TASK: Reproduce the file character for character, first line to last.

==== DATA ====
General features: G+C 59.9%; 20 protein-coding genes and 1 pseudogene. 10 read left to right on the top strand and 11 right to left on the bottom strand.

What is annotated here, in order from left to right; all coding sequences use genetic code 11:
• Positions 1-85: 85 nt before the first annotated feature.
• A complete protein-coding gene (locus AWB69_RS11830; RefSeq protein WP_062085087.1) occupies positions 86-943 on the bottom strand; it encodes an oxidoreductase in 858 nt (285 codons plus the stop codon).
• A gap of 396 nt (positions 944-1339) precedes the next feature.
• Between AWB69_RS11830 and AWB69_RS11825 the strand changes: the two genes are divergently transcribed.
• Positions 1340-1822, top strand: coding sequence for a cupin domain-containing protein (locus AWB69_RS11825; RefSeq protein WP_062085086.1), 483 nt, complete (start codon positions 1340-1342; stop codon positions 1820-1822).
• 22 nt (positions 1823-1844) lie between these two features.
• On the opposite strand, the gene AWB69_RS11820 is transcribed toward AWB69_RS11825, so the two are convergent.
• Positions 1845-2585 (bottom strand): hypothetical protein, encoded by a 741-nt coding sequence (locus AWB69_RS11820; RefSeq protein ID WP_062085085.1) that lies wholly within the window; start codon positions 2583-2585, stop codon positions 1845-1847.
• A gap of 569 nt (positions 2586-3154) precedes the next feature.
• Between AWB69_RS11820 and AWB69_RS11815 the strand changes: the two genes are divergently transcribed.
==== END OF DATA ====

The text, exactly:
General features: G+C 59.9%; 20 protein-coding genes and 1 pseudogene. 10 read left to right on the top strand and 11 right to left on the bottom strand.

What is annotated here, in order from left to right; all coding sequences use genetic code 11:
• Positions 1-85: 85 nt before the first annotated feature.
• A complete protein-coding gene (locus AWB69_RS11830; RefSeq protein WP_062085087.1) occupies positions 86-943 on the bottom strand; it encodes an oxidoreductase in 858 nt (285 codons plus the stop codon).
• A gap of 396 nt (positions 944-1339) precedes the next feature.
• Between AWB69_RS11830 and AWB69_RS11825 the strand changes: the two genes are divergently transcribed.
• Positions 1340-1822, top strand: coding sequence for a cupin domain-containing protein (locus AWB69_RS11825; RefSeq protein WP_062085086.1), 483 nt, complete (start codon positions 1340-1342; stop codon positions 1820-1822).
• 22 nt (positions 1823-1844) lie between these two features.
• On the opposite strand, the gene AWB69_RS11820 is transcribed toward AWB69_RS11825, so the two are convergent.
• Positions 1845-2585 (bottom strand): hypothetical protein, encoded by a 741-nt coding sequence (locus AWB69_RS11820; RefSeq protein ID WP_062085085.1) that lies wholly within the window; start codon positions 2583-2585, stop codon positions 1845-1847.
• A gap of 569 nt (positions 2586-3154) precedes the next feature.
• Between AWB69_RS11820 and AWB69_RS11815 the strand changes: the two genes are divergently transcribed.